Premise

A premise is a statement that an argument claims will induce or justify a conclusion. In other words: a premise is an assumption that something is true. In logic, an argument requires a set of (at least) two declarative sentences (or "propositions") known as the premises along with another declarative sentence (or "proposition") known as the conclusion. This structure of two premises and one conclusion forms the basic argumentative structure. More complex arguments can use a series of rules to connect several premises to one conclusion, or to derive a number of conclusions from the original premises which then act as premises for additional conclusions. An example of this is the use of the rules of inference found within symbolic logic.

Aristotle held that any logical argument could be reduced to two premises and a conclusion. Premises are sometimes left unstated in which case they are called missing premises, for example:

Socrates is mortal, since all men are mortal.

It is evident that a tacitly understood claim is that Socrates is a man. The fully expressed reasoning is thus:

Since all men are mortal and Socrates is a man, Socrates is mortal.

In this example, the independent clauses preceding the comma (namely, "all men are mortal" and "Socrates is a man") are the premises, while "Socrates is mortal" is the conclusion.

The proof of a conclusion depends on both the truth of the premises and the validity of the argument.

Other articles related to "premise, premises":

Masked Man Fallacy
... One form of the fallacy may be summarized as follows Premise 1 I know who X is ... Premise 2 I do not know who Y is ... The problem arises because Premise 1 and Premise 2 can be simultaneously true even when X and Y refer to the same person ...
Deductive Fallacy - Logical Fallacy - Example
... may well be a bird, but the conclusion does not follow from the premises ... Errors of this type occur because people reverse a premise ... In this case, "All birds have beaks" is converted to "All beaked animals are birds." The reversed premise is plausible because few people are aware of any instances of beaked creature besides birds—but this ...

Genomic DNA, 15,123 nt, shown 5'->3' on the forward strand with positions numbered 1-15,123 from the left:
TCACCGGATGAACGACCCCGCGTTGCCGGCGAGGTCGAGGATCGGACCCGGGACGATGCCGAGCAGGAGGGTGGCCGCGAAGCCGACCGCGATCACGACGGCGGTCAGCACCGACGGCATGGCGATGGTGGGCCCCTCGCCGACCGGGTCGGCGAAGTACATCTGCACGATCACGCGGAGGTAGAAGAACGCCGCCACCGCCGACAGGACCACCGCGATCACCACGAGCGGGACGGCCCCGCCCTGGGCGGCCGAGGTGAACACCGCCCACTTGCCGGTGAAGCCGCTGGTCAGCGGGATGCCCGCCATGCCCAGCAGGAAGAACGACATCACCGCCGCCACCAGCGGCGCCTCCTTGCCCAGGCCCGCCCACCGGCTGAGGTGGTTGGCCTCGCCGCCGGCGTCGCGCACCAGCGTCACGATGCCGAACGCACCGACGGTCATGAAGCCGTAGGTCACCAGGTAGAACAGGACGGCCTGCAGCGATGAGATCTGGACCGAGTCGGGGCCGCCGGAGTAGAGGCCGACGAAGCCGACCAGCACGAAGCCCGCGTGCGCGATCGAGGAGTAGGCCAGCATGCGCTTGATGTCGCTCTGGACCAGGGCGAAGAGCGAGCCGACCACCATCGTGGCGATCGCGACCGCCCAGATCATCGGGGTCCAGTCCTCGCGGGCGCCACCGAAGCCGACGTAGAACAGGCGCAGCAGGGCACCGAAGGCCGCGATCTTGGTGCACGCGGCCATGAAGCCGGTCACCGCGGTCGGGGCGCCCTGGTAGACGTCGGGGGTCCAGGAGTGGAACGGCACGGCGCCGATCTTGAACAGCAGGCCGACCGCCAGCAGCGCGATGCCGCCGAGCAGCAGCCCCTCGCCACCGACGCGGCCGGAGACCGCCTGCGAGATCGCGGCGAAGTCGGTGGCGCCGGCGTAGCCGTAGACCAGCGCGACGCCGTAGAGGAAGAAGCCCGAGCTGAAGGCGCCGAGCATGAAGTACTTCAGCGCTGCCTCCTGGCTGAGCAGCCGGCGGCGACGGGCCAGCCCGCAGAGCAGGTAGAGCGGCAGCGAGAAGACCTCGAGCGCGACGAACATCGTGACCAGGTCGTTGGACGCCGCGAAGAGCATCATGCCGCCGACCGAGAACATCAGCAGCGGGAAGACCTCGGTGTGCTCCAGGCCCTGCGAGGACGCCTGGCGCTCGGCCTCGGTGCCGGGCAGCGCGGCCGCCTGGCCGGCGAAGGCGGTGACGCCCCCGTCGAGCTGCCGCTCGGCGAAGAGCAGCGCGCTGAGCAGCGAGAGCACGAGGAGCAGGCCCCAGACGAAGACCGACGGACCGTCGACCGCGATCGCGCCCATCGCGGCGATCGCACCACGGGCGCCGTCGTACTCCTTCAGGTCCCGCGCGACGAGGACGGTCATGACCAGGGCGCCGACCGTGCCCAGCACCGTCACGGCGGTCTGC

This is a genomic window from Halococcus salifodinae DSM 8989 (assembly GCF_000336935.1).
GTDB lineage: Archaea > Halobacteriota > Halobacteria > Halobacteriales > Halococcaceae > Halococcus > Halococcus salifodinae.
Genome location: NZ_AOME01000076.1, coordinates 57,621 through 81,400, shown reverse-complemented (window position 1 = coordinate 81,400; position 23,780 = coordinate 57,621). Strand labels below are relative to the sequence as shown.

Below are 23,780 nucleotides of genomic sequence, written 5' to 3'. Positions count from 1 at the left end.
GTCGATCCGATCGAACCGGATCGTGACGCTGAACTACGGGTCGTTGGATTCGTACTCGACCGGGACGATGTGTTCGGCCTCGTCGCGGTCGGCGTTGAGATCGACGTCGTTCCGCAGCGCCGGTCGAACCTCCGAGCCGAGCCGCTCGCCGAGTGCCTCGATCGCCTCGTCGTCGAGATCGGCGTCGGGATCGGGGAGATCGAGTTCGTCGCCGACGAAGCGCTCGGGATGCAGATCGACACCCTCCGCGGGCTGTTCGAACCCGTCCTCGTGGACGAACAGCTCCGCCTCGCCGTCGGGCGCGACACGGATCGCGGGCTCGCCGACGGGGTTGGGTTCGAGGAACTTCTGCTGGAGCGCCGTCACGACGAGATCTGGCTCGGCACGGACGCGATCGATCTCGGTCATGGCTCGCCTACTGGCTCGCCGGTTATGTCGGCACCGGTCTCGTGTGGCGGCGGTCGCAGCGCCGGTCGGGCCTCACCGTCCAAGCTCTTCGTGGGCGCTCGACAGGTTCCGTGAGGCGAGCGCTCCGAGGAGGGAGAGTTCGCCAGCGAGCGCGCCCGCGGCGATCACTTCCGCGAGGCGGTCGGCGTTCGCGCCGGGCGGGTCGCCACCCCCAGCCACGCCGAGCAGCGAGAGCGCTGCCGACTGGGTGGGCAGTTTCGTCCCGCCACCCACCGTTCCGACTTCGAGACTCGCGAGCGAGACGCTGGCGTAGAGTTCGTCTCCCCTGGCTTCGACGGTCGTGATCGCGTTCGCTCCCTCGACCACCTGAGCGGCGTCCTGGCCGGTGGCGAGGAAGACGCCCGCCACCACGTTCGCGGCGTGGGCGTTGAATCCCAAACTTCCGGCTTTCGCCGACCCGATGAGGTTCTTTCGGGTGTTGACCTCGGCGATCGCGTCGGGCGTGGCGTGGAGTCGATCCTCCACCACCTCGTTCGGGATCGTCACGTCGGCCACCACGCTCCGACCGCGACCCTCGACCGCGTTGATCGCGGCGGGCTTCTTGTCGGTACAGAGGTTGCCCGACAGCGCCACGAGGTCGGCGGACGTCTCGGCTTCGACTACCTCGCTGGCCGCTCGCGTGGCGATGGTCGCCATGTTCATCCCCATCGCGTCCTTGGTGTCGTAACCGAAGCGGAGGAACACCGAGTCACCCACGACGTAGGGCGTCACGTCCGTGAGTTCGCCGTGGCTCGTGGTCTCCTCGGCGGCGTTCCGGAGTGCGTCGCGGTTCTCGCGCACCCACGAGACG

Diana Sands - Selected Credits - Theatre
... Theatre We Bombed in New Haven Ruth Ambassador Theatre 1965 The Premise The Premise Improvisational theatre with material by the performers ... Royale Theatre Tony Award nomination, Best Actress in a Play 1963 The Living Premise Obie Award, Distinguished Performance 1962 Tiger, Tiger Burning ...
Tautology (rhetoric)
... In evaluating world views, logicians do not concern themselves that the premises are correct or not, but whether the conclusions derive logically ... of the proposition, where the expectation (premise) was for a testable construct, any conclusion is by the precepts of falsificationism a non sequitur (logic) ... Circular reasoning differs from tautologies in that the premise is restated as the conclusion in an argument, instead of deriving the conclusion from the premise with ...
Argument From Desire
... Major premise All innate human desires have objects that exist ... The premise cannot be proved but is plausible ... Minor premise There is a desire for "we know not what" whose object cannot be identified ...

Famous quotes containing the word premise:

    We have to give ourselves—men in particular—permission to really be with and get to know our children. The premise is that taking care of kids can be a pain in the ass, and it is frustrating and agonizing, but also gratifying and enjoyable. When a little kid says, “I love you, Daddy,” or cries and you comfort her or him, life becomes a richer experience.
    —Anonymous Father. Ourselves and Our Children, by Boston Women’s Health Book Collective, ch. 3 (1978)